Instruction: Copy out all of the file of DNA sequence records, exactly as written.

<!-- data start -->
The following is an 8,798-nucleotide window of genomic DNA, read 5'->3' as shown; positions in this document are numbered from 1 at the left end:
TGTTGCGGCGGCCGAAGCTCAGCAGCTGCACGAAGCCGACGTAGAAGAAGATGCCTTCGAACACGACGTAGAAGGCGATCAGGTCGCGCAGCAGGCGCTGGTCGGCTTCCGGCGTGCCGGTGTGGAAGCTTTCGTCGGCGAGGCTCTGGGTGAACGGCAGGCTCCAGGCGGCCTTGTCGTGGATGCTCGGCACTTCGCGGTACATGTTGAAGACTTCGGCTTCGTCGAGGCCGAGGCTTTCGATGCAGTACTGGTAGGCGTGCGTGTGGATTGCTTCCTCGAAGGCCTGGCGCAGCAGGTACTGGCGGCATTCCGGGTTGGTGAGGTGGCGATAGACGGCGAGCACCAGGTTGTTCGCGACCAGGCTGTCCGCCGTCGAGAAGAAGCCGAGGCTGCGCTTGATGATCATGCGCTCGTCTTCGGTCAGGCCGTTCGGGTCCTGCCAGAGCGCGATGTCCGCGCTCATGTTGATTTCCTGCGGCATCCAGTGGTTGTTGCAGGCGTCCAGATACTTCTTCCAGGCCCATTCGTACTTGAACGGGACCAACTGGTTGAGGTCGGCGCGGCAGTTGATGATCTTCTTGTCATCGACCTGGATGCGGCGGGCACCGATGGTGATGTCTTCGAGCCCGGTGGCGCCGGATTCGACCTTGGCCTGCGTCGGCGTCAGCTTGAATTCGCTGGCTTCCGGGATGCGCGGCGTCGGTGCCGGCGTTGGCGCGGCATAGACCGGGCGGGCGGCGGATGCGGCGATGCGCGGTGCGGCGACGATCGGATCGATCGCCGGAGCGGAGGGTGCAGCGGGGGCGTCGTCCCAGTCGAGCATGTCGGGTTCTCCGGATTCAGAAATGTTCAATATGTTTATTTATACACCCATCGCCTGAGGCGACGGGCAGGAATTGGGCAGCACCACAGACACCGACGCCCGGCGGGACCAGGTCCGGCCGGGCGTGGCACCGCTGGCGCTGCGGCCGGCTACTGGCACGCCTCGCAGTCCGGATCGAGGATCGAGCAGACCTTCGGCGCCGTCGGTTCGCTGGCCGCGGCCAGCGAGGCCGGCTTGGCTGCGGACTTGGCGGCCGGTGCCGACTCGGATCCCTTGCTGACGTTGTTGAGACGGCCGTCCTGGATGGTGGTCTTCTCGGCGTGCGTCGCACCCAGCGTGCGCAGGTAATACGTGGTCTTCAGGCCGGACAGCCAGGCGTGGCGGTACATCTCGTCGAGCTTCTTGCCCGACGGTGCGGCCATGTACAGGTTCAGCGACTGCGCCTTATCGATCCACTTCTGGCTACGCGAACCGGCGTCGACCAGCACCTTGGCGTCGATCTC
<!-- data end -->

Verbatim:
The following is an 8,798-nucleotide window of genomic DNA, read 5'->3' as shown; positions in this document are numbered from 1 at the left end:
TGTTGCGGCGGCCGAAGCTCAGCAGCTGCACGAAGCCGACGTAGAAGAAGATGCCTTCGAACACGACGTAGAAGGCGATCAGGTCGCGCAGCAGGCGCTGGTCGGCTTCCGGCGTGCCGGTGTGGAAGCTTTCGTCGGCGAGGCTCTGGGTGAACGGCAGGCTCCAGGCGGCCTTGTCGTGGATGCTCGGCACTTCGCGGTACATGTTGAAGACTTCGGCTTCGTCGAGGCCGAGGCTTTCGATGCAGTACTGGTAGGCGTGCGTGTGGATTGCTTCCTCGAAGGCCTGGCGCAGCAGGTACTGGCGGCATTCCGGGTTGGTGAGGTGGCGATAGACGGCGAGCACCAGGTTGTTCGCGACCAGGCTGTCCGCCGTCGAGAAGAAGCCGAGGCTGCGCTTGATGATCATGCGCTCGTCTTCGGTCAGGCCGTTCGGGTCCTGCCAGAGCGCGATGTCCGCGCTCATGTTGATTTCCTGCGGCATCCAGTGGTTGTTGCAGGCGTCCAGATACTTCTTCCAGGCCCATTCGTACTTGAACGGGACCAACTGGTTGAGGTCGGCGCGGCAGTTGATGATCTTCTTGTCATCGACCTGGATGCGGCGGGCACCGATGGTGATGTCTTCGAGCCCGGTGGCGCCGGATTCGACCTTGGCCTGCGTCGGCGTCAGCTTGAATTCGCTGGCTTCCGGGATGCGCGGCGTCGGTGCCGGCGTTGGCGCGGCATAGACCGGGCGGGCGGCGGATGCGGCGATGCGCGGTGCGGCGACGATCGGATCGATCGCCGGAGCGGAGGGTGCAGCGGGGGCGTCGTCCCAGTCGAGCATGTCGGGTTCTCCGGATTCAGAAATGTTCAATATGTTTATTTATACACCCATCGCCTGAGGCGACGGGCAGGAATTGGGCAGCACCACAGACACCGACGCCCGGCGGGACCAGGTCCGGCCGGGCGTGGCACCGCTGGCGCTGCGGCCGGCTACTGGCACGCCTCGCAGTCCGGATCGAGGATCGAGCAGACCTTCGGCGCCGTCGGTTCGCTGGCCGCGGCCAGCGAGGCCGGCTTGGCTGCGGACTTGGCGGCCGGTGCCGACTCGGATCCCTTGCTGACGTTGTTGAGACGGCCGTCCTGGATGGTGGTCTTCTCGGCGTGCGTCGCACCCAGCGTGCGCAGGTAATACGTGGTCTTCAGGCCGGACAGCCAGGCGTGGCGGTACATCTCGTCGAGCTTCTTGCCCGACGGTGCGGCCATGTACAGGTTCAGCGACTGCGCCTTATCGATCCACTTCTGGCTACGCGAACCGGCGTCGACCAGCACCTTGGCGTCGATCTC